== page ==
The theatre, opera and film director Sir Peter Hall was only 29 years old when he founded the Royal Shakespeare Company in 1960. Since then he has been director of the National Theatre and artistic director of Glyndebourne Festival Opera. In 1988 he formed The Peter Hall Company that celebrates its 20th anniversary this year.
He was knighted for his services to British theatre in 1977 and earlier this year he became director emeritus of The Rose in Kingston upon Thames. This new theatre opened its doors for the first time in January with the English Touring Theatre's production of Uncle Vanya, which was directed by Sir Peter.
Has he ever contemplated a career that didn't involve theatre? "No, never," he says. "I was starstruck at about the age of 12 when I saw Sir John Gielgud perform. We lived on the outskirts of Cambridge – my father was a relief railway man – and it was an oasis of arts during the war because of the evacuation policy. It is always helpful to know what you want to do – I see that with my own children now – but it doesn't take away the nerves."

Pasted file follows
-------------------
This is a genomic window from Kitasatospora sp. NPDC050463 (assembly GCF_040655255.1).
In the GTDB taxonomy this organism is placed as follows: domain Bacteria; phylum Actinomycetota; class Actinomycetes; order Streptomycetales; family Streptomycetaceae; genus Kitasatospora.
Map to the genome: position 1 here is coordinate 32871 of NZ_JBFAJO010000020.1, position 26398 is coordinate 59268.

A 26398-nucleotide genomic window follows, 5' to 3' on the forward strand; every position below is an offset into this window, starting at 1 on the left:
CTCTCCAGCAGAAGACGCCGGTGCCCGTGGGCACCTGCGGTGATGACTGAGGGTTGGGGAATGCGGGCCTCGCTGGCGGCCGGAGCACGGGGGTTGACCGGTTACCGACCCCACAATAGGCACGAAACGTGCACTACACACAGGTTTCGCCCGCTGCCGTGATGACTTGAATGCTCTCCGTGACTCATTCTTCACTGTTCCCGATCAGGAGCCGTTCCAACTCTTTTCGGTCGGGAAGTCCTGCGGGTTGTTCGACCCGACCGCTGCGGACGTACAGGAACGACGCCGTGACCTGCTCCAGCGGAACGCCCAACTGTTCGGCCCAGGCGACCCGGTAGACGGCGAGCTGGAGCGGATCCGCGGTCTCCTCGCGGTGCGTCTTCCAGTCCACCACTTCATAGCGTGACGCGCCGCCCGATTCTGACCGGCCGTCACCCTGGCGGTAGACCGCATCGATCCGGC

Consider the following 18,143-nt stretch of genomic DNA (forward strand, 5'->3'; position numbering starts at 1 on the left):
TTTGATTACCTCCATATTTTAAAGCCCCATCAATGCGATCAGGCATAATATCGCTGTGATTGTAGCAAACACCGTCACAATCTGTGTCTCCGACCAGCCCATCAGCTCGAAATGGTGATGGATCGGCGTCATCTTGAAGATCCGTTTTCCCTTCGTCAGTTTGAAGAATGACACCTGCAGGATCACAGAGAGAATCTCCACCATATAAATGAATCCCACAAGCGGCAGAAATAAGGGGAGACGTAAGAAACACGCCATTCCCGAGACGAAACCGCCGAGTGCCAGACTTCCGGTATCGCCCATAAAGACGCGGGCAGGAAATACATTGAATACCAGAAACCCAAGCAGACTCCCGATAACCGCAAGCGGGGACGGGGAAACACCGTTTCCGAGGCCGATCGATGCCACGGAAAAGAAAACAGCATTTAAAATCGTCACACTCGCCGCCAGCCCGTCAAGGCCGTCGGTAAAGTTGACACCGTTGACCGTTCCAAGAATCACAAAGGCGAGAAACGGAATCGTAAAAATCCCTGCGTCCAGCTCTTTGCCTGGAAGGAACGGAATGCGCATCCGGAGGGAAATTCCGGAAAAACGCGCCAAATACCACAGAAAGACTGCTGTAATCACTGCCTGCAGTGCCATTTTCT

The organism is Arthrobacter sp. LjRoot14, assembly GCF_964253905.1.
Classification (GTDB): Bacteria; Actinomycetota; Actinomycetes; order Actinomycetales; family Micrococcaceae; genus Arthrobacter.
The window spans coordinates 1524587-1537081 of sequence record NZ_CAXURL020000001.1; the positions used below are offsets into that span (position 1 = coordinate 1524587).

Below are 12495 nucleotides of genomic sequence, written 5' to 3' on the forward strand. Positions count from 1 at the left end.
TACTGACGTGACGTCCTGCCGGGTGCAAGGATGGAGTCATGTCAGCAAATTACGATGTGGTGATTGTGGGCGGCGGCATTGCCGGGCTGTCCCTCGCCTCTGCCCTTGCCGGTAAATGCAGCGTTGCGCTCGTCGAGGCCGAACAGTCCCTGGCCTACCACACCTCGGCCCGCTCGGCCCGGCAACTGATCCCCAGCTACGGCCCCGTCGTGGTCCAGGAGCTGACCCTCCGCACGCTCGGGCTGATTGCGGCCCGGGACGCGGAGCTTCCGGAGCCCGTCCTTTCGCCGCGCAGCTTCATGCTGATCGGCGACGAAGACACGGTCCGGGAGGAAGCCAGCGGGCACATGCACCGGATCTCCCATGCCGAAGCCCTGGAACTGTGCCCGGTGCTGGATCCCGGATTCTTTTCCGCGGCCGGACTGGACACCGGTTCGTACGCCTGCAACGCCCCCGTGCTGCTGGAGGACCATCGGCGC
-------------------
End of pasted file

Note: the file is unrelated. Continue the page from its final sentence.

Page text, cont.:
The Peter Hall Company returns for its sixth season at the Theatre Royal Bath this year, but how does the director narrow down his choice of plays for each season? "You have the one – and the others seem right to go with it," he says. Are there any themes that link the main plays this year? "Families and the woman's position in society."
Sir Peter's starting point this year was an adaptation of Henry James's novel The Portrait of a Lady, a world premiere, which he directs along with Ibsen's A Doll's House. Both plays star Catherine McCormack. Other productions include Peter Nichols' comedy Born in the Gardens, directed by Stephen Unwin. Stephanie Cole plays Maud, a character who clings to the past even when offered freedom from it following a death in the family.
The last show in the season is by the Royal Opera House, which will be at the Theatre Royal Bath for the first time. Their production, Faeries, is a family show with puppetry and dance.
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